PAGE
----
Supreme Court won't hear pesticide case

Lincoln Journal Star Nebraska News, Jul 06, 2003


The U.S. Supreme Court has denied a Wisner man's request to restore a $2.2 million judgment in his pesticide exposure case.

Harold Eyl, a former maintenance worker for Wisner, has been unable to walk without assistance since 1993, after walking through an area of a city park that had been treated with the pesticide Pramitol.

Commonly know as ``Total Kill,'' the weed killer had been applied to the area earlier by city crews. Eyl suffered chemical burns on his feet and is unable to walk or stand without a cane.

In 1999, a Cuming County District Court jury found Pramitol's manufacturer, Ciba-Geigy, and area retailer, Northeast Cooperative, negligent and awarded Eyl nearly $2.2 million.

But last September, the Nebraska Supreme Court overturned the award, ruling that federal labeling regulations pre-empted Eyl's right to sue.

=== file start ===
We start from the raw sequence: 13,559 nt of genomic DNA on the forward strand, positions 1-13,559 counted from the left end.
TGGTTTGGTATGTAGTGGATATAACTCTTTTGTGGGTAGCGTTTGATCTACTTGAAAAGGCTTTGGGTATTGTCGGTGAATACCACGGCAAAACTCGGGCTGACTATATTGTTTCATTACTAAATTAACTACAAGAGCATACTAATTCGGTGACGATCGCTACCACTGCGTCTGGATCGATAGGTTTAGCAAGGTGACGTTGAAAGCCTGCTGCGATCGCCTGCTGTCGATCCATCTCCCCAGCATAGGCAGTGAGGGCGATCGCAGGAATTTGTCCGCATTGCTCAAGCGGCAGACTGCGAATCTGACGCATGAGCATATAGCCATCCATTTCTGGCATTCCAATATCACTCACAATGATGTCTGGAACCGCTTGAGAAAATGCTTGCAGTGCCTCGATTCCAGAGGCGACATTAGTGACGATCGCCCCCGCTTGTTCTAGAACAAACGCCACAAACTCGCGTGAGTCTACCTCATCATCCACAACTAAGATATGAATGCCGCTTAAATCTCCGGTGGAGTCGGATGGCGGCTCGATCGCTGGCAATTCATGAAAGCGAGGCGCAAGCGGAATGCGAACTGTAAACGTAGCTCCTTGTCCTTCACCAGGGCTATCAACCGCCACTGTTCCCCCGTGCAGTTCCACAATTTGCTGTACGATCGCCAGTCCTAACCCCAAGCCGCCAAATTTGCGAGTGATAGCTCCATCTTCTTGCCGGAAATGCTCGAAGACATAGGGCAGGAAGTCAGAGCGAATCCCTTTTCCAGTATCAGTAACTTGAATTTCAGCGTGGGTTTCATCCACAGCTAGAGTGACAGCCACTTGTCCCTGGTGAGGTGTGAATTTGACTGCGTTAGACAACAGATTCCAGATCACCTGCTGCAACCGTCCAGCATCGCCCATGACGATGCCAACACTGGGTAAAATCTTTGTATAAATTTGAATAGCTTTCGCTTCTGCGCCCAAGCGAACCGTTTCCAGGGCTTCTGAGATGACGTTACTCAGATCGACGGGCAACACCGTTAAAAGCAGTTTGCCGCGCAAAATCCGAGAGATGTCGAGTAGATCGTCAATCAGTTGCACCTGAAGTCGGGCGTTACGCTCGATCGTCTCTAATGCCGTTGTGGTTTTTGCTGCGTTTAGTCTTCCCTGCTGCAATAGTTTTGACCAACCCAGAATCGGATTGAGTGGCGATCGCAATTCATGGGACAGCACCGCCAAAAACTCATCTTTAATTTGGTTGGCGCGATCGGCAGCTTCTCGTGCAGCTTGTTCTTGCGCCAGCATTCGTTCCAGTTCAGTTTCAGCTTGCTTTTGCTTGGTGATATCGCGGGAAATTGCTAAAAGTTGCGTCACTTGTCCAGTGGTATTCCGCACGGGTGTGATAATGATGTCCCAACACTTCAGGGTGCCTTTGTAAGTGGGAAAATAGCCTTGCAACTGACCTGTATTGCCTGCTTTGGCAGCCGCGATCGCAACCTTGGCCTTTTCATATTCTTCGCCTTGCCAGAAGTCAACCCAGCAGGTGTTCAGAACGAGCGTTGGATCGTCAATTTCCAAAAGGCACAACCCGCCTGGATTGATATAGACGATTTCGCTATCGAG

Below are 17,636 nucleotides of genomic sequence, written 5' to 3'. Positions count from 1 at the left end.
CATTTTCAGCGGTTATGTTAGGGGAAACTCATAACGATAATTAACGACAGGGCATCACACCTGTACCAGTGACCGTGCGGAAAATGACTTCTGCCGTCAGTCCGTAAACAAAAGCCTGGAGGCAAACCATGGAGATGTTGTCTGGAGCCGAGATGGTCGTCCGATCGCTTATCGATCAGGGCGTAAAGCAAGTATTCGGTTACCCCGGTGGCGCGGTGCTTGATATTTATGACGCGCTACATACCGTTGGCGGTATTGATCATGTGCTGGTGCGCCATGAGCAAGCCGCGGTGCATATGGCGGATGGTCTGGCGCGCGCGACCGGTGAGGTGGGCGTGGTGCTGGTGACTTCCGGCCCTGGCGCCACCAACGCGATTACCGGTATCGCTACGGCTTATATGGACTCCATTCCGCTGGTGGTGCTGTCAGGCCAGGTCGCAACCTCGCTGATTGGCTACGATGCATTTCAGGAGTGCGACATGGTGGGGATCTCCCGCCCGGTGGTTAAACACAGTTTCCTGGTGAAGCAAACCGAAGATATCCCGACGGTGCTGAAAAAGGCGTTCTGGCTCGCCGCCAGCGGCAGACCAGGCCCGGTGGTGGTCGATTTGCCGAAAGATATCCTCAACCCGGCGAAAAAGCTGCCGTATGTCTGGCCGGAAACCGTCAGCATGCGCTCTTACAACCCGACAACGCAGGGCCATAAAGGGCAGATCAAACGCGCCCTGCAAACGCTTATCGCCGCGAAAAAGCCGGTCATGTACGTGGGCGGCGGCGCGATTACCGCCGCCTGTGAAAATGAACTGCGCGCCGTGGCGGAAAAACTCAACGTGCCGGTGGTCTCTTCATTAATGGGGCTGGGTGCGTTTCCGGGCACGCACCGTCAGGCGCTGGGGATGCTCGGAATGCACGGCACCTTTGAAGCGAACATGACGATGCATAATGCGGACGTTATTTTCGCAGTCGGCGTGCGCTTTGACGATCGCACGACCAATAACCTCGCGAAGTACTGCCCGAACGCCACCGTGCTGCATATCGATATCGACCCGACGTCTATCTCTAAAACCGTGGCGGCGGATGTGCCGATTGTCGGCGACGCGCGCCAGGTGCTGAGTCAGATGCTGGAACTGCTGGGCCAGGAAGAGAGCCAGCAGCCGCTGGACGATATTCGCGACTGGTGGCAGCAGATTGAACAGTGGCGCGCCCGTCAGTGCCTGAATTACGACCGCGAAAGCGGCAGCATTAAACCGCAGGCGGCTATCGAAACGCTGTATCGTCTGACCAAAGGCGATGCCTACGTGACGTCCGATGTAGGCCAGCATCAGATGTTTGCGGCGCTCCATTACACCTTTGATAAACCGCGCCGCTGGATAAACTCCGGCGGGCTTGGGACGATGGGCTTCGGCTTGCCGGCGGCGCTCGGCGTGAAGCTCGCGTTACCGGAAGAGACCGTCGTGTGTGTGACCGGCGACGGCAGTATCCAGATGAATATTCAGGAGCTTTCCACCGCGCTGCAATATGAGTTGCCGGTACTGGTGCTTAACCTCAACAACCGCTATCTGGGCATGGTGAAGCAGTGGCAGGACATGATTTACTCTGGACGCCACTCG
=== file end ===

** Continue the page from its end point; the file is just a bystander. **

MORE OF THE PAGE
That prompted the appeal to the U.S. Supreme Court.

``The Nebraska Supreme Court was flat wrong,'' said Brian Wolfson, one of Eyl's attorneys. ``This issue cries out for resolution. Mr. Eyl had $2 million taken away from him by the Nebraska court.''

The U.S. Supreme Court should have taken up the matter to clear up confusion in such cases, said Timothy Dowling, a Washington attorney who filed a friend of the court brief in the case on behalf of the Natural Resources Defense Council and Community Rights Counsel.

Courts in other states have reached widely disparate rulings on whether federal labeling requirements pre-empt the right to sue or the right of states to adopt additional pesticide requirements, Dowling said.

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